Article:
Officials at California State University, Long Beach (CSULB) announced today that the university had surpassed its goal of raising $225 million with its Declare Campaign, raising a total of $226.4 million.
According to CSULB President Jane Close Conoley, a recent $4 million gift to the College of Natural Sciences and Mathematics by an anonymous donor, meant to support graduate fellowships and an endowed dean’s chair, pushed the campaign fundraising efforts past its goal.
Close Conoley said the university was “excited” and happy “to celebrate” the results of the campaign, as such funding is “really important to the long-term viability of the university.”
“Thanks to the generosity of alumni, supporters and the entire campus community the Declare Campaign is transforming our university and enhancing the success of our students,” said Close Conoley in a statement. “Gifts both large and small have led to this accomplishment, and I’m excited that The Beach community has embraced a new culture of philanthropy that will directly benefit students.”
The campaign was created as a response to fiscal constraints brought on by reduced investment in higher education, according to the release. Its focus was on unequaled access, transformation and a greater community, with the plan to increase scholarships and services, supporting research and renovating facilities.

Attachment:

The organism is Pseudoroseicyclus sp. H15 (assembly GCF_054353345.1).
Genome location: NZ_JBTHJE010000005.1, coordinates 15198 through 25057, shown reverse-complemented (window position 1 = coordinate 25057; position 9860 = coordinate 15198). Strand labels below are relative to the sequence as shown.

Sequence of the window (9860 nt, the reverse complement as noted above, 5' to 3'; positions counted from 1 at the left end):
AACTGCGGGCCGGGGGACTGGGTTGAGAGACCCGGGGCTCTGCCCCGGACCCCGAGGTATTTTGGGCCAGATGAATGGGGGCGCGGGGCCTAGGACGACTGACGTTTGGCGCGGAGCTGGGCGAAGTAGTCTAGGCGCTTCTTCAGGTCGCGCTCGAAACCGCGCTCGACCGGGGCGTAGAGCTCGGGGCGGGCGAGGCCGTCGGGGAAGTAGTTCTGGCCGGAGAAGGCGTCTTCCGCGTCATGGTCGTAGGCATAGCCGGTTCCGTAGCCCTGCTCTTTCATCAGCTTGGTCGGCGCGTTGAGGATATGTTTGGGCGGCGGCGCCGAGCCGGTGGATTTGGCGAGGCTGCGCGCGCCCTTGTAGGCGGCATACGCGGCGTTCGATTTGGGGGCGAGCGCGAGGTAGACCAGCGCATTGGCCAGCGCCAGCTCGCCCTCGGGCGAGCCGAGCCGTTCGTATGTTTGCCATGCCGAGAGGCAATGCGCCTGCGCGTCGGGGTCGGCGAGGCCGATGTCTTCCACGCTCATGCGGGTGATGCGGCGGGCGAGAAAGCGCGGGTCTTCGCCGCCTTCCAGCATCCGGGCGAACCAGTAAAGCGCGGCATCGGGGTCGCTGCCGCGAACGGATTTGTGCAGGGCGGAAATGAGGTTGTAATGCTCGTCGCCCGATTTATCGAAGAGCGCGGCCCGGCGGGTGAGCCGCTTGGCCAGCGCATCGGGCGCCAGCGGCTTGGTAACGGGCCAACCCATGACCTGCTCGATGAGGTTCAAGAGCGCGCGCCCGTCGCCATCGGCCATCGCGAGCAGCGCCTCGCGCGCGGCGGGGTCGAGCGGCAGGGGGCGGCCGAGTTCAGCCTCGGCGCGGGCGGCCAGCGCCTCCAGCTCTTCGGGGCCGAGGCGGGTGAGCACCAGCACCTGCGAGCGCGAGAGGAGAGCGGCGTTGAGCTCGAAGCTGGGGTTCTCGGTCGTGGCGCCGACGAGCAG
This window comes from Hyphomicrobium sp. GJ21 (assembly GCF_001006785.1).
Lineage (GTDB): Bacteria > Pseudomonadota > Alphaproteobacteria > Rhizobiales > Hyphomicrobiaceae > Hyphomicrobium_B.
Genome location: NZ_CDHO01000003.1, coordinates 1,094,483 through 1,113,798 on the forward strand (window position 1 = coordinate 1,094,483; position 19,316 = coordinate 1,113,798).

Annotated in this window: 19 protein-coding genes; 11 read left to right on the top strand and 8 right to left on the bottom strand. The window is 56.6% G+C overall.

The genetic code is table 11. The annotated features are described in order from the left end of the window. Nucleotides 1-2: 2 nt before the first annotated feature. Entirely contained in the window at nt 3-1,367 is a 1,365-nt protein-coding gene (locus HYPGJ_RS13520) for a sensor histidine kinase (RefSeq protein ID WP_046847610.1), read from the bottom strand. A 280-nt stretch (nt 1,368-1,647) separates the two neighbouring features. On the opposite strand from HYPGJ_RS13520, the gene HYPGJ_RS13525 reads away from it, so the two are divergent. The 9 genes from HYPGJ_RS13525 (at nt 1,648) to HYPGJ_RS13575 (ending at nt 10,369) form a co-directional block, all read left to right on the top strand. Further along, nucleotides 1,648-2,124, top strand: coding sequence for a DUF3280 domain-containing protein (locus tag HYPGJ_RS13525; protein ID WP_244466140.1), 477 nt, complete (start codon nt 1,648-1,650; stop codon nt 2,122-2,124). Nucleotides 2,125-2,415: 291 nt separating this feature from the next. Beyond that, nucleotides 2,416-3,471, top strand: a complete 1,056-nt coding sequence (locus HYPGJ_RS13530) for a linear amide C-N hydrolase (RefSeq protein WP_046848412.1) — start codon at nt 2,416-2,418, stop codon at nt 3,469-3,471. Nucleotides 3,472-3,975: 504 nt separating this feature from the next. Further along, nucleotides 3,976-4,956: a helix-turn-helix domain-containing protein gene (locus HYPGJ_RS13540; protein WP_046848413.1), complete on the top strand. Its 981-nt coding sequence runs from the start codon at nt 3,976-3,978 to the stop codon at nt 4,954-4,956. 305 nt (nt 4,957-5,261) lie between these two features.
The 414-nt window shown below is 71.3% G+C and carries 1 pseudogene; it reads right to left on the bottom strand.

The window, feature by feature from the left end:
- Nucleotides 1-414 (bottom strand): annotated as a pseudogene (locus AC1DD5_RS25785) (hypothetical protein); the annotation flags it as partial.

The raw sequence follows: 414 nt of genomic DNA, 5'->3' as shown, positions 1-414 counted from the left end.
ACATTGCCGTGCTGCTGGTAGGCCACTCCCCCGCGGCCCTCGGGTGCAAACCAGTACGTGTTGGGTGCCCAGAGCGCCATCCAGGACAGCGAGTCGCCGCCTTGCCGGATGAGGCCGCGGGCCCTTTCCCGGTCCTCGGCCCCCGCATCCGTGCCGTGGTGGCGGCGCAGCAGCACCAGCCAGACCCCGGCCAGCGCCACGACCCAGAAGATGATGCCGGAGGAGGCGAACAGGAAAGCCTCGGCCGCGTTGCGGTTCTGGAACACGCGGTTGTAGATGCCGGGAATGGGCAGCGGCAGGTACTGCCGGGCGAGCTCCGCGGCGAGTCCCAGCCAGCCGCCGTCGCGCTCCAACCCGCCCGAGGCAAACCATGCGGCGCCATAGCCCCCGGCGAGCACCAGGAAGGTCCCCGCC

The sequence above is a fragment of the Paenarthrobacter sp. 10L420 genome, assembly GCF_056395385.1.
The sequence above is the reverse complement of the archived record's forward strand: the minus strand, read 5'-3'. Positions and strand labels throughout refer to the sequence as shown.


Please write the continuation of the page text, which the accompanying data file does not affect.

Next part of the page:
Such facilities include building a new student success center, renovating specific halls, and upgrading Blair Field. An alumni hall is in the works by popular demand, Close Conoley said, but another $8 million is needed to begin construction on such a facility, which would be located near the pyramid on the CSULB campus.
Close Conoley said the funding will allow more students to enroll at the university. The university enrolled a record 37,500 full-time students for the fall of 2015, but the funding would allow them to increase their enrollment by 700 new students for next year.
Beyond that, Close Conoley said the funding would allow more groups to travel and create service-oriented projects abroad, using the example of a group from CSULB that went to South East Asia this year to do just that.
“The Declare Campaign helps us set them up for exceptional experiences,” Close Conley said.
The university also surpassed its goal of increasing the number of first-time donors, to 50,000, generating gifts from a total of 53,799 new donors. The campaign created 135 endowments, had 603 donations that exceeded $50,000, and drew from 257,000 total gifts.
Close Conoley said this year’s campaign will continue for the next few months, but alumni should expect new campaigns with a different focus in the future, under new names.
The president said the campaign comes down to helping the students. “How do you offer them something high-quality without state funding?” she said.